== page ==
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Julius Baer: Trade Quarrels | US Bonds | Metales

Redacción - Martes, 13 de Marzo

Trade quarrels or trade war? • US domestic politics ensures that ongoing, US-masterminded trade quarrels remain a source of financial market volatility. • A trade war with across-the-board tariffs and substantial retaliation measures is very unlikely, although it would have a considerable impact on growth, inflation and the US dollar.


As planned US tariffs on steel and aluminium are fuelling fears of a global trade war, we expect US-masterminded trade quarrels to remain a source of volatility for financial markets. In contrast to a trade war, a trade dispute only involves selected products and countries and only symbolic retaliations. The reasons for continued trade disputes can be found largely in US domestic policy. Donald Trump’s low approval ratings, the upcoming mid-term elections and the popularity of protectionism with the American public are strong motives for the US administration to pursue its protectionist rhetoric and action. However, a trade war, which would involve across-the-board tariffs and retaliation measures well beyond symbolic actions, is very unlikely.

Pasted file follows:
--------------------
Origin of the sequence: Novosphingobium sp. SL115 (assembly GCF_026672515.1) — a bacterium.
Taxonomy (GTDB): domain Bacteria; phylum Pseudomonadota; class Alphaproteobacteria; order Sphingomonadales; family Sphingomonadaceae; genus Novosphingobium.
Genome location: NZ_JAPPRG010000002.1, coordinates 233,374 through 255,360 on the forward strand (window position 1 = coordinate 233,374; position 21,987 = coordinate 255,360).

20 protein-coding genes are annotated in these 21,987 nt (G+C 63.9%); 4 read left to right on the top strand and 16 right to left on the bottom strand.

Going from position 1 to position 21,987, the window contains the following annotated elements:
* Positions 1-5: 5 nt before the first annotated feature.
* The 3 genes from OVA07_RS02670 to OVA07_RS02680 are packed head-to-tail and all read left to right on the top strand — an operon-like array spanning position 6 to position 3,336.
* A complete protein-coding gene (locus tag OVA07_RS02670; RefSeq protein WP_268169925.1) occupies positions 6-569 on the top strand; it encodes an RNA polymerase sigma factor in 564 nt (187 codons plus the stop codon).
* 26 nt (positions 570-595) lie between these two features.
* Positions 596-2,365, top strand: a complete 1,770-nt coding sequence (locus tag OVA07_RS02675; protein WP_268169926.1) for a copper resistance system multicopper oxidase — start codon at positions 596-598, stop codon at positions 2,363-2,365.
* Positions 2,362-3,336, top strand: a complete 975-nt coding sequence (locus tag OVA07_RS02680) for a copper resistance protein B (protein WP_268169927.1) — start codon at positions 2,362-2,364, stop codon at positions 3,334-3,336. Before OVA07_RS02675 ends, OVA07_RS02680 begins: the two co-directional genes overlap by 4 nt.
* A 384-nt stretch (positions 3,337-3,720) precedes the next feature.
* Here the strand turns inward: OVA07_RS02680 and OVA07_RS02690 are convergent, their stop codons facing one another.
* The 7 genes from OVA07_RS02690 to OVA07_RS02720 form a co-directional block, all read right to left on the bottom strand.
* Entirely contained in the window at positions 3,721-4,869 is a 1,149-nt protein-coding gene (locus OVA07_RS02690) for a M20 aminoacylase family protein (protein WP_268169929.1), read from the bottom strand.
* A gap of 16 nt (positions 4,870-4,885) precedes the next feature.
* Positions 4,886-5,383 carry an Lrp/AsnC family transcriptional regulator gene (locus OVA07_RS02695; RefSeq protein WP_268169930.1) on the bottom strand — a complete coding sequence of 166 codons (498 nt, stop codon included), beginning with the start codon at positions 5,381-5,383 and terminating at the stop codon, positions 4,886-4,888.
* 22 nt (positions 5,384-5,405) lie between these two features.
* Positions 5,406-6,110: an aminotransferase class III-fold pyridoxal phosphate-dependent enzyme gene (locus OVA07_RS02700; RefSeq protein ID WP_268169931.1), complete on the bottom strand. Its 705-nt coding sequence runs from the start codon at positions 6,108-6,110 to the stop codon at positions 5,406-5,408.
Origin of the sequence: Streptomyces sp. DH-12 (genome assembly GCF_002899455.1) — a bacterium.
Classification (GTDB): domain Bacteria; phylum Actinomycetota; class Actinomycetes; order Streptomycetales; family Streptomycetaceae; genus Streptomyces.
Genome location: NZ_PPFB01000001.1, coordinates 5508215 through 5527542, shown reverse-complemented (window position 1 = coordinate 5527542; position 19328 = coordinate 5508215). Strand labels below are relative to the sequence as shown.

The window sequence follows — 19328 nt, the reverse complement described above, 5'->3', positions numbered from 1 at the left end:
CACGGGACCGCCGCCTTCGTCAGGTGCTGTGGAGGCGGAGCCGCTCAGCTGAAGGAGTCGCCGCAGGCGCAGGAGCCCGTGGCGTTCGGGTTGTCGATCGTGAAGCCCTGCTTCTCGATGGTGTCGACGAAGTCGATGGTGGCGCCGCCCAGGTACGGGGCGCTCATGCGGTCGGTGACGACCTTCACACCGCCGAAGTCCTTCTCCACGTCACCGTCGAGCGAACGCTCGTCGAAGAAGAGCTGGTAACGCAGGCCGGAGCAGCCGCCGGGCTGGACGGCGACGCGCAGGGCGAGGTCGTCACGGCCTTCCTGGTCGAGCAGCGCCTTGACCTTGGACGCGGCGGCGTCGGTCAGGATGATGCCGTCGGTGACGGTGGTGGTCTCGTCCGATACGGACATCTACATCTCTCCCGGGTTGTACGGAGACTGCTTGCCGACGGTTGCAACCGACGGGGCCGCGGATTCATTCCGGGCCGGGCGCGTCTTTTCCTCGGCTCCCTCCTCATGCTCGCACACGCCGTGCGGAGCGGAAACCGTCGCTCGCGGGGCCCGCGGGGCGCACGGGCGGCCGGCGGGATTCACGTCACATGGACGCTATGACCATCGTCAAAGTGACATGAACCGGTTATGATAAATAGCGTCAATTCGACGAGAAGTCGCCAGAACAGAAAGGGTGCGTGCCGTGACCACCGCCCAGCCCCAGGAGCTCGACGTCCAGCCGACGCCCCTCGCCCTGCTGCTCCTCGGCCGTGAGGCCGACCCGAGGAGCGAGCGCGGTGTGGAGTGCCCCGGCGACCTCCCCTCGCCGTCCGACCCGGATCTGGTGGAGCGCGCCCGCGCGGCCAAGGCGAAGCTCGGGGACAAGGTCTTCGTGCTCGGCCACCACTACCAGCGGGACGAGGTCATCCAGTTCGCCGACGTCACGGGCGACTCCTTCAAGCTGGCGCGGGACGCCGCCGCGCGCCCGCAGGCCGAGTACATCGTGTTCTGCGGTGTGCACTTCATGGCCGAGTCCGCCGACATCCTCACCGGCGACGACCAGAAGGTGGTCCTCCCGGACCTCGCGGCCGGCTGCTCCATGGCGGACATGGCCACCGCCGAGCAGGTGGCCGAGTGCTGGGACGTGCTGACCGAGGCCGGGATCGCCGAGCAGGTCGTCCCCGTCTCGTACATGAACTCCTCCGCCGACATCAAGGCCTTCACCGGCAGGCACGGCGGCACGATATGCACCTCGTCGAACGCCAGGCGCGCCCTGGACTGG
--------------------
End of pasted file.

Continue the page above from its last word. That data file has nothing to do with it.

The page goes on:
The negative impact of trade quarrels restricted to selected products and countries, including symbolic retaliation measures, should be confined to higher macroeconomic and financial market volatility. While inflation could turn out marginally higher, with the introduction of import duties, the direct impact on growth should be negligible. A trade war, in contrast, would have a more visible impact on lowering growth and increasing inflation. As this kind of stagflation scenario tends to be associated with a weaker US dollar, the currency could also suffer and fail to capitalise on its interest rate advantage and its superior economic data momentum. This would be especially true if the Federal Reserve were to change course and abandon is policy normalisation path or reverse it.

We attach a 75% probability to continued US-masterminded trade disputes and just 20% to an across-the-board trade war. There is also a remote 5% probability that the current trade quarrels will turn out to be just worries that will disappear in the coming months.


David Kohl, Chief Currency Economist Julius Baer

Bonds: Anxiously waiting for China’s appetite for Treasuries


• The slowing of US wage growth in February failed to dampen market-based inflation expectations.

• In view of the massively increased US Treasury financing needs, the market is anxiously waiting for indications of foreign (Chinese) official take-up at the forthcoming auctions.


The US government bond market is subject to opposing forces and bond yields will thus become more volatile going forward. The slowing of wage growth in February, published last Friday, was bond supportive. After 2.9% in the year to January, average hourly earnings only gained 2.6% in the year to February. That decline, however, was insufficient to bring down market-based long-term inflation expectations. The latter are indicated in the chart below, with the ten-year break-even inflation rate, i.e. the average inflation rate that equals the return of inflation-linked and conventional bonds. The ten-year break-even inflation rate has remained above the Federal Reserve’s (Fed) 2% inflation goal.